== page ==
9 Jun 2006
The Death of Disco 
Kevin Hewick played Alan McGee's Death Disco at the Notting Hill Arts Club in London on Wednesday 7 June 2006. Alan unfortunately couldn't make this one but The Sessions and Movement (both good, the latter from Manchester) sandwiched an acoustic set from Kevin which the indie pop kids weren't quite expecting. Right from the start he battled against loud hubbub verging on shouting. The second song was barely underway when he stopped procedings and made a plea for some respect.

This made a noticeable difference and although the noise continued it didn't quite reach screaming level again. Nevertheless he played half a dozen great songs and got a good response from the people who were listening (and even, bizarrely, from some of the shouty ones). At one point he told the kids about the wall projections and how he tried to persuade Gaye Advert to take up the bass again after she'd given it up to work in a bookies, the time he hugged Joe Strummer and of seeing the original classic line-up of The Band in 1974. Ah, the irony.

The next time we see Mr Hewick he may be in Rehab.


The Art of Giving a Toss
Love's Old Dream
Complete My Incomplete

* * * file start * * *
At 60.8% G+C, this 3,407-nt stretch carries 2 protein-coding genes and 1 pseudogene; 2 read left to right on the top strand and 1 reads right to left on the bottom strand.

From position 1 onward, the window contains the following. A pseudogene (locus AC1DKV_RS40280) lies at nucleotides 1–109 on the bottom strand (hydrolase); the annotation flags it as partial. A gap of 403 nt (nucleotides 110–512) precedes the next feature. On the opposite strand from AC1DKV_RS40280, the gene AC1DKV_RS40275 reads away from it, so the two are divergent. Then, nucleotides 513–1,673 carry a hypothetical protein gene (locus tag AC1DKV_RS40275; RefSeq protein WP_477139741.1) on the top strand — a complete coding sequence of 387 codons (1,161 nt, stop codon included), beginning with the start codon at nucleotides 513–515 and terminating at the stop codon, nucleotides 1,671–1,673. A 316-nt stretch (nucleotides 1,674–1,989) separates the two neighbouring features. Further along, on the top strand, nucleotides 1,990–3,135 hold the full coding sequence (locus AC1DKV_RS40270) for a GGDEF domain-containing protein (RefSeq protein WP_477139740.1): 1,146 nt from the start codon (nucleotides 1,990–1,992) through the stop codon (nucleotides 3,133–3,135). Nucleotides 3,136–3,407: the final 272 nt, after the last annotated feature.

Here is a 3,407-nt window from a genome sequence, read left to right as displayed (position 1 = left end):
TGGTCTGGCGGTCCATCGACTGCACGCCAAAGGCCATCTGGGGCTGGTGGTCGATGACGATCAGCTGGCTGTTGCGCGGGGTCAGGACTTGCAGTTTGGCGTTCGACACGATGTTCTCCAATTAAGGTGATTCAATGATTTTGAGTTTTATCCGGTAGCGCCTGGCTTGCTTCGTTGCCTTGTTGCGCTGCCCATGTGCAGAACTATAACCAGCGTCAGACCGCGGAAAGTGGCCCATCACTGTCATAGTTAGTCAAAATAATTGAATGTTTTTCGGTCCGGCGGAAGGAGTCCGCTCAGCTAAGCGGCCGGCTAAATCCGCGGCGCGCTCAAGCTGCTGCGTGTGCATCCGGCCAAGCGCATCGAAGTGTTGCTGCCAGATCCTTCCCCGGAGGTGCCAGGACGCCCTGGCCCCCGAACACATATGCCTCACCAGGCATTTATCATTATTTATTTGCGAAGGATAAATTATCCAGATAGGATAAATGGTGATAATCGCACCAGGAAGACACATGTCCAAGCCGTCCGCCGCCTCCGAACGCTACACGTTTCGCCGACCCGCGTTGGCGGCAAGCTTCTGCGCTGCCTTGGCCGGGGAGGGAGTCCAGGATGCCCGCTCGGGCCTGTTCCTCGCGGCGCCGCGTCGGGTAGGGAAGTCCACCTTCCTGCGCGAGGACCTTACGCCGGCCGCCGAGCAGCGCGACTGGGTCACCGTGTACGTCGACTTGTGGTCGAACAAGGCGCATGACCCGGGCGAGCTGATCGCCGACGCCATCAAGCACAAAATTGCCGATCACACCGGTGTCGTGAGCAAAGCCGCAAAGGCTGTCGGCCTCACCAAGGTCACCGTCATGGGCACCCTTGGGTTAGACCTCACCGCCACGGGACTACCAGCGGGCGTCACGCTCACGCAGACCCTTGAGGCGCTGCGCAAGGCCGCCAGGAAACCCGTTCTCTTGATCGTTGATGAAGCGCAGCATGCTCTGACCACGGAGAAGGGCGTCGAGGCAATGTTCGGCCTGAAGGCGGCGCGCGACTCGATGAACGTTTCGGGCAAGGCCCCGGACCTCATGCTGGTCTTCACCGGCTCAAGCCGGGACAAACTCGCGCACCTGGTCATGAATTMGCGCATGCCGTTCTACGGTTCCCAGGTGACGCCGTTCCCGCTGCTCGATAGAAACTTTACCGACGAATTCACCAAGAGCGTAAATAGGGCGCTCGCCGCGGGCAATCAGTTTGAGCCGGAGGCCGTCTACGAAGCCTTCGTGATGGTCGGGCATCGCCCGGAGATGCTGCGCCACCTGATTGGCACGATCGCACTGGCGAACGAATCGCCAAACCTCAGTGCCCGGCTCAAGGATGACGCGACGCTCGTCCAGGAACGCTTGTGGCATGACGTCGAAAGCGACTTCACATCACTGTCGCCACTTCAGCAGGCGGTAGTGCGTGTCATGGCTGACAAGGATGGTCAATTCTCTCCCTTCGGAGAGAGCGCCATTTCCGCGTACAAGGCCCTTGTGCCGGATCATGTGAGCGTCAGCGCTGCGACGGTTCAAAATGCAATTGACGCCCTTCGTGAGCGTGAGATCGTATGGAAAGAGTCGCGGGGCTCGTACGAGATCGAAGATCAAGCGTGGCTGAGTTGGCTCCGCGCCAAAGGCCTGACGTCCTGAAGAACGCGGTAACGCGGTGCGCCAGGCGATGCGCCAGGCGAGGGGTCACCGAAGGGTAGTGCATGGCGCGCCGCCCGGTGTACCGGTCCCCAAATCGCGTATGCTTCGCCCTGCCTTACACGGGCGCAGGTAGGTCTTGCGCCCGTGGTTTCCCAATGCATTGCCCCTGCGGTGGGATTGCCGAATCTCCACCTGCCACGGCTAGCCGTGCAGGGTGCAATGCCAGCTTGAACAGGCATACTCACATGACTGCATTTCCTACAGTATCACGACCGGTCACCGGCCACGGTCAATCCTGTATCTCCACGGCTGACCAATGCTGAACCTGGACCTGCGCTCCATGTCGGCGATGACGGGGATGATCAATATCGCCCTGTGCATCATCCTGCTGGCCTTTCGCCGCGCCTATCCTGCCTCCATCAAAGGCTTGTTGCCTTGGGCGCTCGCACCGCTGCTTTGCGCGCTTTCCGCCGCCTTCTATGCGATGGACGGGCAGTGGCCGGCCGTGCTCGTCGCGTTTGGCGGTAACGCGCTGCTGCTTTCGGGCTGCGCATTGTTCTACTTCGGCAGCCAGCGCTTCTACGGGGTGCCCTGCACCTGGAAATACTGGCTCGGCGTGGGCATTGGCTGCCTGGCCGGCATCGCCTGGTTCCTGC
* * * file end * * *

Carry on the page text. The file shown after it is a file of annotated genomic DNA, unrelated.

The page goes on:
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Biting Tongues

In the grey days of late 1970s post-punk Manchester, youth culture was a serious affair: every musical performance was measured mostly by the conviction of its delivery. The term 'New Wave' opened up free vistas where acquired skills could once again be exercised after punk's monochrome blur. It could be applied to anything from a James 'Blood' Ulmer record to the latest Throbbing Gristle release, Magazine to Swell Maps. Move outside that terrain into Sun Ra, Parliament, Frank Sinatra and Martin Denny, and your options were suddenly without limit...

Then came Tony Wilson's Factory Club (at the Russell Club in Hulme) offering an open invitation to experiment that was taken up when Ken Hollings, Howard Walmsley, Eddie Sherwood and a few others decided to make some noise to accompany their 16mm silent epic Biting Tongues. A further performance followed a few weeks later, when Colin Seddon and Graham Massey disbanded their Post Natals project and joined up. The film itself, a flashing series of negative images, became a memory; the name remained.

- extract from the LTM Biting Tongues biography

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